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Comparing Global and National Approaches to Estimating Deforestation Rates in REDD+ Countries

This working paper aims to bring greater clarity to nontechnical audiences such as climate policymakers by offering a systematic comparison among methods used and forest monitoring results generated by REDD+ countries and global forest monitoring initiatives. First, we review deforestation estimates in 33 national and subnational forest reference emission level (FREL) submissions to the UNFCCC, which are intended to serve as country baseline data for future conservation efforts. We then explain how much and why these results may differ from the globally consistent tree cover loss estimates derived from Hansen et al. (2013). We discuss the potential use of global approaches in terms of accuracy and cost savings, as well as the potential limitations, and offer recommendations.

Key Findings

Executive Summary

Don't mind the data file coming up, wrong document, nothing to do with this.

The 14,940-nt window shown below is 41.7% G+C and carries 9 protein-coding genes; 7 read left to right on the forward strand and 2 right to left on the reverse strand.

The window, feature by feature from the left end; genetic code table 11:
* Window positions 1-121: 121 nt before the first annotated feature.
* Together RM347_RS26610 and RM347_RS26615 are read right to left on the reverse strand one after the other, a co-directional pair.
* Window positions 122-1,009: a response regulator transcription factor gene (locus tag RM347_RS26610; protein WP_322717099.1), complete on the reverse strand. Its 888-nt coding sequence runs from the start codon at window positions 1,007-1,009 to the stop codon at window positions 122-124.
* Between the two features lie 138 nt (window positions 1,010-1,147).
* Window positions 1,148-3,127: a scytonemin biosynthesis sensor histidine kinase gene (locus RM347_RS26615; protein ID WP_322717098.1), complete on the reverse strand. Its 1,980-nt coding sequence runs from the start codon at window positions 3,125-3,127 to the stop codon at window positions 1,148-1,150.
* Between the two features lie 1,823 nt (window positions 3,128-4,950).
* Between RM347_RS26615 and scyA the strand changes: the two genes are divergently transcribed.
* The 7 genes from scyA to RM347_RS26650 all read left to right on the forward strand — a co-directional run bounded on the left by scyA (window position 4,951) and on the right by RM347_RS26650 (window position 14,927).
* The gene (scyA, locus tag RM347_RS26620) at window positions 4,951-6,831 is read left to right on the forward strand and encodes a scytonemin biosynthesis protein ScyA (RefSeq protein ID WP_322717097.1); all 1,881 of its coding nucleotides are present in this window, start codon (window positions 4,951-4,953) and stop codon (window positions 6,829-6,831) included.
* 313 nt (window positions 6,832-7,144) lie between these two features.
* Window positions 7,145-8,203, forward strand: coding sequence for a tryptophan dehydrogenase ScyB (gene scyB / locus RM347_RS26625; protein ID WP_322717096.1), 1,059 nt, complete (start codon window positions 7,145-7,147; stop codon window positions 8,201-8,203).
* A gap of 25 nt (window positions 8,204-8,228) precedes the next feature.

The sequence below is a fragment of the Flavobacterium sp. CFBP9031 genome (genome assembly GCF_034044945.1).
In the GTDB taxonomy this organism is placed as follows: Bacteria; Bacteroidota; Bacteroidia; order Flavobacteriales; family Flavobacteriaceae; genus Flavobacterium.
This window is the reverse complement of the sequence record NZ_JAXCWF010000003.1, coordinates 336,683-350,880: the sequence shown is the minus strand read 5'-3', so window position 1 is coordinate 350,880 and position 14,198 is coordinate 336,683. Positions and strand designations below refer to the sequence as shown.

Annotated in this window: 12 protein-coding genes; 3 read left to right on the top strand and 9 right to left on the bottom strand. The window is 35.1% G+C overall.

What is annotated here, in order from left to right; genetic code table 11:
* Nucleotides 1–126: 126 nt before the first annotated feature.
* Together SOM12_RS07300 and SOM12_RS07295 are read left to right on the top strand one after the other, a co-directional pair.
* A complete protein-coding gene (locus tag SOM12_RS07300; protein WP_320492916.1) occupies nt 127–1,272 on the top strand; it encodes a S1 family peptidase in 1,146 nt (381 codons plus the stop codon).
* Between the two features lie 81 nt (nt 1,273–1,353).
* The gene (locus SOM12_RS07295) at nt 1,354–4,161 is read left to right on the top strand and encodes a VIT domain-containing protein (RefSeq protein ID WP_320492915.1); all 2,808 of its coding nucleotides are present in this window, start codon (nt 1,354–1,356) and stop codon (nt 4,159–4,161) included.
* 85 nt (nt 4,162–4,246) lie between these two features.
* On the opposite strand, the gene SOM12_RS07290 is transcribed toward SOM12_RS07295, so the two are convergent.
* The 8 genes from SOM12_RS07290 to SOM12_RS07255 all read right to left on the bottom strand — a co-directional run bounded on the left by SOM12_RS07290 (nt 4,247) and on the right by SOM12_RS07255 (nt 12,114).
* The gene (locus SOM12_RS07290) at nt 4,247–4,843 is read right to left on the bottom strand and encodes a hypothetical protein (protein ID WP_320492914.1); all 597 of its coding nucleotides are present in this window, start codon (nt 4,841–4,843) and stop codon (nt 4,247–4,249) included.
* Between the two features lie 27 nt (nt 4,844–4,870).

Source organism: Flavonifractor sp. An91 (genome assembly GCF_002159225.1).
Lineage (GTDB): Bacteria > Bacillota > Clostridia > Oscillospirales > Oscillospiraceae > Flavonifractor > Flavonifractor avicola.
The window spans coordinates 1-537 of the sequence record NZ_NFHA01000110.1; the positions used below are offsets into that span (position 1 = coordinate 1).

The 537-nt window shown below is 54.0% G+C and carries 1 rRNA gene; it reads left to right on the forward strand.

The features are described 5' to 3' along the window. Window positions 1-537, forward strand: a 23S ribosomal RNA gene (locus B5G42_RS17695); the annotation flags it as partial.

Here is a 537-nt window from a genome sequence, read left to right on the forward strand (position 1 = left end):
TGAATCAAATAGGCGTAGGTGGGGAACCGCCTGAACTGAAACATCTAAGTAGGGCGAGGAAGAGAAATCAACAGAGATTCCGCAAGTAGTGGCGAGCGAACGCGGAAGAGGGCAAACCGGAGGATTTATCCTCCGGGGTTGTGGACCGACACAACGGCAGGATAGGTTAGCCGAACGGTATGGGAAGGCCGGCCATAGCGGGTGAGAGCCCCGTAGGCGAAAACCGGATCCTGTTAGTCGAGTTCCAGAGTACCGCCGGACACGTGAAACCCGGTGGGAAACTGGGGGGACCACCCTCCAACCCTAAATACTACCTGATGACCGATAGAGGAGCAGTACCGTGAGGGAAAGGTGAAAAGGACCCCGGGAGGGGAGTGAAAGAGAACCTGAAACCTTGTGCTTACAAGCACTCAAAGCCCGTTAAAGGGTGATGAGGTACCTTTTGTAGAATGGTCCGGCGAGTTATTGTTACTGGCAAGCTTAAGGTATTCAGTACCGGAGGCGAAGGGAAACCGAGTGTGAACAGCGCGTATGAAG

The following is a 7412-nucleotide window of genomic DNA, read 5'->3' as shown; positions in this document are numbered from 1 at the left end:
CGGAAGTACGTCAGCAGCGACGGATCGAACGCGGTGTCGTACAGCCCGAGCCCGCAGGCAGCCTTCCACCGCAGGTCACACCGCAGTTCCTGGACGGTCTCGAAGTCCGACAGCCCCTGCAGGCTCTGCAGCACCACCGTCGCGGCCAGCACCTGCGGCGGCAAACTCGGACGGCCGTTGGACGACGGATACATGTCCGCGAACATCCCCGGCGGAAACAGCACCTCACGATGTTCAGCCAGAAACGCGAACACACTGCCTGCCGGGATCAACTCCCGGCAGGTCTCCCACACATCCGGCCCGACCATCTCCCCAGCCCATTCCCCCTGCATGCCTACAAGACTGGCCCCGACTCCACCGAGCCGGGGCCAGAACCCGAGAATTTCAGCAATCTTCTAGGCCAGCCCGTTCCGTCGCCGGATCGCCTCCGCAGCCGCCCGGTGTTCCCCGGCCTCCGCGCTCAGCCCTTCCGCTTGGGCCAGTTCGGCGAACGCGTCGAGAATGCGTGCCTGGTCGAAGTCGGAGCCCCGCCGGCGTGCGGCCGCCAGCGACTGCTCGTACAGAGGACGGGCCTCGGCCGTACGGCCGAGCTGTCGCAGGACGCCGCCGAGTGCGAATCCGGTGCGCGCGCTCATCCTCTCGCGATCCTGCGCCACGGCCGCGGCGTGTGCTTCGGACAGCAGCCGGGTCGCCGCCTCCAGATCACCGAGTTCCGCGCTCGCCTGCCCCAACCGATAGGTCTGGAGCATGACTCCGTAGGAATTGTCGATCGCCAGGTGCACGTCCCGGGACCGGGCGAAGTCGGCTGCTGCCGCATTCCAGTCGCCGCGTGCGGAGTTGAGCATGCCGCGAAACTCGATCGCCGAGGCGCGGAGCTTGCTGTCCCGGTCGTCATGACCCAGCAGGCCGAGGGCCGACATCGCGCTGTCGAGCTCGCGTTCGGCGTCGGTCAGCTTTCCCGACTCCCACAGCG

Forests have enormous potential to mitigate against climate change and could help the world reach the goals of the 2015 Paris Climate Agreement. Forests soak up CO2 and deforestation releases it. An increasingly diverse menu of methods is being used by countries and international research organizations to monitor forests and estimate rates of deforestation. These multiple methods produce results of various quality, which is a barrier to cross-country comparisons and leads to confusion about which methods and results are most accurate, especially for countries claiming results-based payments for initiatives to halt deforestation. This working paper explains how much and why results differ between nationally reported deforestation estimates and the Global Forest Change (GFC) tree cover loss data of Hansen et al. (2013). Across all REDD+ countries, the GFC data represent an unbiased proxy for tropical deforestation and are produced for a fraction of the cost of what has been invested in national forest monitoring systems. Opportunities to align, adapt, or customize global data for national forest monitoring and reporting may help reduce costs and improve the long-term sustainability and comparability of national systems, while maintaining desired levels of accuracy and national ownership.

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